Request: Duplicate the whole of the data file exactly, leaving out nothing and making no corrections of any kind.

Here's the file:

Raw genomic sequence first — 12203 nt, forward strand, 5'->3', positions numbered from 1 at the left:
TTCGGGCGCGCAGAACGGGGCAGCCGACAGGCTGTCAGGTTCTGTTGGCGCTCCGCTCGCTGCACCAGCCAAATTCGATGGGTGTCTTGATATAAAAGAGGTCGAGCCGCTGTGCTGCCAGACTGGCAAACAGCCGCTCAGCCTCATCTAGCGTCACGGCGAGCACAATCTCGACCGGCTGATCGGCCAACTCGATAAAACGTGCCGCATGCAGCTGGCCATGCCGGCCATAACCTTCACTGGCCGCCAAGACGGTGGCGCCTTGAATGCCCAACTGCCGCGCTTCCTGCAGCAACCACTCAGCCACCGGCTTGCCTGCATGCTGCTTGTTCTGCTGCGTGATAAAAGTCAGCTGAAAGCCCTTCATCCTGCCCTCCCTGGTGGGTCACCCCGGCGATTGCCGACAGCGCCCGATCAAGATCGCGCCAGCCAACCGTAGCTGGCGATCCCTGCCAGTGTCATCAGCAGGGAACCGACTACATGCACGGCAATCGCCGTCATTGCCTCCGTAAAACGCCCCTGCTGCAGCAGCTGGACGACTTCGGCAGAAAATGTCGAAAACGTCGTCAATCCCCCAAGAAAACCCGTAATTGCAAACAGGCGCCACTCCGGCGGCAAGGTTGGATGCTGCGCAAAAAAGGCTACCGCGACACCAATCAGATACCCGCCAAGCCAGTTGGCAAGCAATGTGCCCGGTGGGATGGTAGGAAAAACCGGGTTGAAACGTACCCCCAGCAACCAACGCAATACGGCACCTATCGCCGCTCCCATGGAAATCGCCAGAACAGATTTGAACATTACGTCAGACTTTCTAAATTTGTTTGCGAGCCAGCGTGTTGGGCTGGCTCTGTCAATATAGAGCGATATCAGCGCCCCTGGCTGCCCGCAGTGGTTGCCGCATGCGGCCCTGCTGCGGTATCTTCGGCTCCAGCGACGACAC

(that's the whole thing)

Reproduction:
Raw genomic sequence first — 12203 nt, forward strand, 5'->3', positions numbered from 1 at the left:
TTCGGGCGCGCAGAACGGGGCAGCCGACAGGCTGTCAGGTTCTGTTGGCGCTCCGCTCGCTGCACCAGCCAAATTCGATGGGTGTCTTGATATAAAAGAGGTCGAGCCGCTGTGCTGCCAGACTGGCAAACAGCCGCTCAGCCTCATCTAGCGTCACGGCGAGCACAATCTCGACCGGCTGATCGGCCAACTCGATAAAACGTGCCGCATGCAGCTGGCCATGCCGGCCATAACCTTCACTGGCCGCCAAGACGGTGGCGCCTTGAATGCCCAACTGCCGCGCTTCCTGCAGCAACCACTCAGCCACCGGCTTGCCTGCATGCTGCTTGTTCTGCTGCGTGATAAAAGTCAGCTGAAAGCCCTTCATCCTGCCCTCCCTGGTGGGTCACCCCGGCGATTGCCGACAGCGCCCGATCAAGATCGCGCCAGCCAACCGTAGCTGGCGATCCCTGCCAGTGTCATCAGCAGGGAACCGACTACATGCACGGCAATCGCCGTCATTGCCTCCGTAAAACGCCCCTGCTGCAGCAGCTGGACGACTTCGGCAGAAAATGTCGAAAACGTCGTCAATCCCCCAAGAAAACCCGTAATTGCAAACAGGCGCCACTCCGGCGGCAAGGTTGGATGCTGCGCAAAAAAGGCTACCGCGACACCAATCAGATACCCGCCAAGCCAGTTGGCAAGCAATGTGCCCGGTGGGATGGTAGGAAAAACCGGGTTGAAACGTACCCCCAGCAACCAACGCAATACGGCACCTATCGCCGCTCCCATGGAAATCGCCAGAACAGATTTGAACATTACGTCAGACTTTCTAAATTTGTTTGCGAGCCAGCGTGTTGGGCTGGCTCTGTCAATATAGAGCGATATCAGCGCCCCTGGCTGCCCGCAGTGGTTGCCGCATGCGGCCCTGCTGCGGTATCTTCGGCTCCAGCGACGACAC